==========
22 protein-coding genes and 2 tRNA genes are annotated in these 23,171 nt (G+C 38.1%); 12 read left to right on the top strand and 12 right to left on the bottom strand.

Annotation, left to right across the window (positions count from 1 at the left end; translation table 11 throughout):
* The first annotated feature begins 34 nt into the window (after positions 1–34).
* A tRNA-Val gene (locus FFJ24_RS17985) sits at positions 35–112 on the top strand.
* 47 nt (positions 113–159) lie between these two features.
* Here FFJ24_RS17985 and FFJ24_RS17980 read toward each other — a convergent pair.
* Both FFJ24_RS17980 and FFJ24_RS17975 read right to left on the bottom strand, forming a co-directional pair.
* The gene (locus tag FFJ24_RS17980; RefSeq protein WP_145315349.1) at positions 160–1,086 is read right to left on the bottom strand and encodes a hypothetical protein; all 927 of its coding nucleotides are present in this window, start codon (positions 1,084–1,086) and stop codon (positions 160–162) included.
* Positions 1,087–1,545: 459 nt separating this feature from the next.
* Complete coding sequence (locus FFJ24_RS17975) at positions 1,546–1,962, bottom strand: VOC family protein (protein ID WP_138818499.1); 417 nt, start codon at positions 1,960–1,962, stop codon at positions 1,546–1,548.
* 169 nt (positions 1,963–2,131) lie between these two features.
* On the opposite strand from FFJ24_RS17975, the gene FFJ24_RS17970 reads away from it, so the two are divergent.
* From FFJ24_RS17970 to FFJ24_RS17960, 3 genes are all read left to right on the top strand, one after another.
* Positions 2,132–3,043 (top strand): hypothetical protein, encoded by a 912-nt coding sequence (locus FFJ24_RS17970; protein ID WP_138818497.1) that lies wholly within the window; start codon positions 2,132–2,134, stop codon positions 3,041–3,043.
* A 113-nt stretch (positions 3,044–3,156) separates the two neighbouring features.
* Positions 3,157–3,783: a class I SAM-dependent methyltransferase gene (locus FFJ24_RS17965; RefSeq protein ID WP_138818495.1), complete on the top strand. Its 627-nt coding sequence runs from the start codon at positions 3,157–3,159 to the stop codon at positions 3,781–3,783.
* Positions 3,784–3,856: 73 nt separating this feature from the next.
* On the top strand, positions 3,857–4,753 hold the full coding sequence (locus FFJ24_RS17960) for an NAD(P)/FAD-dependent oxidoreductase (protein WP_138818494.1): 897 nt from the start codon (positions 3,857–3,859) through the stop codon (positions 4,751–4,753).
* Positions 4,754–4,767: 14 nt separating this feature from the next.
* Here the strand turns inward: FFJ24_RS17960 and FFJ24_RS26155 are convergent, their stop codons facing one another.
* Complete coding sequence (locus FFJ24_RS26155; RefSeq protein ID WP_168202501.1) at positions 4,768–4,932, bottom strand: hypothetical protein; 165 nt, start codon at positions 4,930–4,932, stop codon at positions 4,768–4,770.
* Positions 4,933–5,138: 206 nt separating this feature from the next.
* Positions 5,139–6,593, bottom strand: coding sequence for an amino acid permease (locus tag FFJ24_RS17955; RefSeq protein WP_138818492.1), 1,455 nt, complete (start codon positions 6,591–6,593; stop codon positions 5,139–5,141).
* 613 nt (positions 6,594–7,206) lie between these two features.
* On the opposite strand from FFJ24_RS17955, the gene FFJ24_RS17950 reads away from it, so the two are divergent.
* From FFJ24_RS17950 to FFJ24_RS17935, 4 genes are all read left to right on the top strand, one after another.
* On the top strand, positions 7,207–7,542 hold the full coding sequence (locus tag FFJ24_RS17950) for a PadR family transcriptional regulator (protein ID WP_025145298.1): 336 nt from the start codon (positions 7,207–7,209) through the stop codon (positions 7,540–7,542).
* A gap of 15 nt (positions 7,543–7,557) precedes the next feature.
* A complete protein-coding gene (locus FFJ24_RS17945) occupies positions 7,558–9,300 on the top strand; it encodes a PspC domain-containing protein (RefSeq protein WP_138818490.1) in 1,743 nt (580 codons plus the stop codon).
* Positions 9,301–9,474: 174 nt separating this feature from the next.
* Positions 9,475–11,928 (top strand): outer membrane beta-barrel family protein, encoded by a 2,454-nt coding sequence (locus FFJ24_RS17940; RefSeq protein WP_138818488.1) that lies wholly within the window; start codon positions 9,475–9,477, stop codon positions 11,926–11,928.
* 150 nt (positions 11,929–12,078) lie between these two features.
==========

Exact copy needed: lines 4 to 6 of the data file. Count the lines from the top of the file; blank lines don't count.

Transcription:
* A tRNA-Val gene (locus FFJ24_RS17985) sits at positions 35–112 on the top strand.
* 47 nt (positions 113–159) lie between these two features.
* Here FFJ24_RS17985 and FFJ24_RS17980 read toward each other — a convergent pair.